And – yes – sneguchi @ 19.46 “That is why they will be a challenge to the Conservatives to restore to their intended, as opposed to their current, function.” Additionally, Conservatives – like Boris when he first stood as Mayor of London – emphasised the element of value for [taxpayers’] money, and that’s another factor.

"As the truth has found you out Labour Member. Only your party's failings have ruined this country's prospects for generations."

People will turn Brown into the bogeyman for at least twenty years after the fact.
It could take us that long to recover from the "Ten year plan to wreck the nation" that Comrade Brown and his pinko friends have inflicted on us. Meanwhile Labour will try to saddle the reason for all ills on Margaret Thatcher.

"Worst political class ever."

Another pretend fall guy to be undermined what! This negative politik doesn't wash so well for me.

" used to think this internet poltics thing was great but I'm really seeing the limitations to it now."

Of course it is limited but it has yet to make its full mark. The glass ceiling starts at the Keyboard but it will also end there. The Internet politician is a victim of virtual reality. He counts his wins on the quoted content and is content to be a commentator.


DavidSergeant@18.16 -
I was probably voting Conservative before you were out of short trousers but ignoring your puerile comments and putting that irrelevance aside, my point is that people vote Conservative to have Conservative policies. That is what happened in 1979 when the incoming government immediately slashed income tax, abolished exchange control and set about making people responsible for their own fate. Enterprise flourished, new businesses and jobs were created and the Unions tamed. You clearly show where you are coming from by saying you fear the 'poor' will be most affected by public sector cuts. So what if they are in the short term ? They shouldn't be sheltered from this dreadful Labour induced economic disaster (they probably voted labour anyway) any more than anyone else. The State owes no one a living. The fact is that by encouraging the enterprising business man and other leaders of society the whole country will benefit and thus the poor for whom you are so worried will share that benefit as the growth filters down. Conservative voters expect a Tory Government to act in their best interests - in exactly the same way as a Labour government always looks after its own. This means if I vote Conservative I don't expect the class politics of envy and jealousy which has solely dictated the proposed 45% tax hike and the nervous debate by the lily livered left wing about the reduction in Inheritance tax. In saying the party would deserve to lose the next election my point is simply that if we are going to get left wing socialist policies then we may as well stay with the people who started them. If you want to jump out of the frying pan merely to get in the fire - good luck.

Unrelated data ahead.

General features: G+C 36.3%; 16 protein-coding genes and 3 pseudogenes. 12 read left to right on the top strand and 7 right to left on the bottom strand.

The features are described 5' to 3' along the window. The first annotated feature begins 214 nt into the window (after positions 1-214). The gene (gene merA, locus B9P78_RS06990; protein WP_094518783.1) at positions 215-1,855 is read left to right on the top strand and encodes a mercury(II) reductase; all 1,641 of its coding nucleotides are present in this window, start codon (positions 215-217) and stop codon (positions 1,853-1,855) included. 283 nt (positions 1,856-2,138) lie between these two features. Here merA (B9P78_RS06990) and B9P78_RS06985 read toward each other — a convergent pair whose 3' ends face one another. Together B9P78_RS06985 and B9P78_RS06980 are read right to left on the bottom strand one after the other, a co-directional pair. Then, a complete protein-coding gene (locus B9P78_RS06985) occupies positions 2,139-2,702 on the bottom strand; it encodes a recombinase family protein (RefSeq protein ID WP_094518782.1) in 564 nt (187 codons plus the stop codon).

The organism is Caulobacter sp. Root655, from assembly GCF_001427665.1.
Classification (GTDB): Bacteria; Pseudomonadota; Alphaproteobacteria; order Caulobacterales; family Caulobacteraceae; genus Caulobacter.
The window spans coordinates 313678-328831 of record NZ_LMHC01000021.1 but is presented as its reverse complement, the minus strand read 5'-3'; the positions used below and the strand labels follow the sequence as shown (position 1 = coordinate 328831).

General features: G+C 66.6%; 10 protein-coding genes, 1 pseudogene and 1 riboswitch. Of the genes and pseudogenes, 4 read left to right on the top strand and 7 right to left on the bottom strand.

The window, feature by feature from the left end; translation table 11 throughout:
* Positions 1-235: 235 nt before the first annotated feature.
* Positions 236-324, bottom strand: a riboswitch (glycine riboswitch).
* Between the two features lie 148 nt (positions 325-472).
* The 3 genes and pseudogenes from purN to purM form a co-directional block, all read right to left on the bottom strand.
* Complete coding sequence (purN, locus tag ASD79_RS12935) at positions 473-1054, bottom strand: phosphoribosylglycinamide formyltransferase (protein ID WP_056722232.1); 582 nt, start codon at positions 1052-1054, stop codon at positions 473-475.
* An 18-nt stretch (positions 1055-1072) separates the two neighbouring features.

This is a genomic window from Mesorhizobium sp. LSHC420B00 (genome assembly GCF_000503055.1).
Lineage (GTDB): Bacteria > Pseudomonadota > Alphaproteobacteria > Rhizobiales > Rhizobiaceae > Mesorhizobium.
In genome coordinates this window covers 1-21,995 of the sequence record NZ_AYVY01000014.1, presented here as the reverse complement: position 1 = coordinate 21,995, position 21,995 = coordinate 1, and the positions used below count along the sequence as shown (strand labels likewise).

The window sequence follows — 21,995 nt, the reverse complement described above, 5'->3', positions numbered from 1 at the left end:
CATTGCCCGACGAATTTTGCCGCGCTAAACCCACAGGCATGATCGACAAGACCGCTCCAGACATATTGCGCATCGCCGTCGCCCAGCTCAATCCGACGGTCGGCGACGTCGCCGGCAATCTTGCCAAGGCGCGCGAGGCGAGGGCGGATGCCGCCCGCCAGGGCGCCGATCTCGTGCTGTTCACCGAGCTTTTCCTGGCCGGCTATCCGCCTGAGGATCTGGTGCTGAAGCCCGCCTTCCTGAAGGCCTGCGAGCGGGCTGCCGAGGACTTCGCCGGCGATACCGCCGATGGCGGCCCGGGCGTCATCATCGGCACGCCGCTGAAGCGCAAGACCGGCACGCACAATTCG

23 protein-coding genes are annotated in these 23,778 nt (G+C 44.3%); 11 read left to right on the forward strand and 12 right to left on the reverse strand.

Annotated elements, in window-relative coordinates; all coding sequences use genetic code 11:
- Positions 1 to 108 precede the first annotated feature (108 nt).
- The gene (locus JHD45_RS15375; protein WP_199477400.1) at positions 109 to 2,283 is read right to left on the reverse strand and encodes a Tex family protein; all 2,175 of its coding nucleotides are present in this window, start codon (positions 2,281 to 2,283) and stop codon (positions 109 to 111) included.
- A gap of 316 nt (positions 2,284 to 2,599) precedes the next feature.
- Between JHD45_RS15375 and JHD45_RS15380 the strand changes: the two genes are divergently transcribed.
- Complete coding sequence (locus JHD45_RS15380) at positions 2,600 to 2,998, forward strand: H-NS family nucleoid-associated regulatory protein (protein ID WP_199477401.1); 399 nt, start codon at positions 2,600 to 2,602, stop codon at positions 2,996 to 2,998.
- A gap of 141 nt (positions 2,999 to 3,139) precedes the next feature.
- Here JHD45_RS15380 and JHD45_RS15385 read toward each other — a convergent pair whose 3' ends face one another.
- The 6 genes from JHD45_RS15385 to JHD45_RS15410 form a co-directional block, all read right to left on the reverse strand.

Is Boris upset...or a simple pighead, acting like some witless heathen in the face of an national emergency. No no no, there will be no opt out for the rich, they are to be held responsible for the wonky accounts. This time we all pay the dues or we fry together, like some carbonised vestige of a Great Nation. Britain we all know should go it alone and against the flow of an increasingly sick American & European union.
Russia it seems are to rearm, and so should we. The generated product would ensure a stable economy. I really don't see any other way to boost the economy without over stretching the capacity of the worlds ecosystems to support our increasing needs.
So rearm we should and rearm my hearties is what we will do. We need a Great Britain able to fulfill great deeds. The howdies will inhabit uniforms and the best will achieve great things. In short we need to shift quickly to more of an authoritarian and royalty observant nation. We need the guys who are willing to stand up for standards to be vocal about it. I would be quite happy to see us invading to recover African colonies should the need arise. We will be lucky if we advoid a 60% tax band by the way my friends we are going to be digging for victory so you had better come prepared for the new Britain. We should indeed run a loyal oath scheme.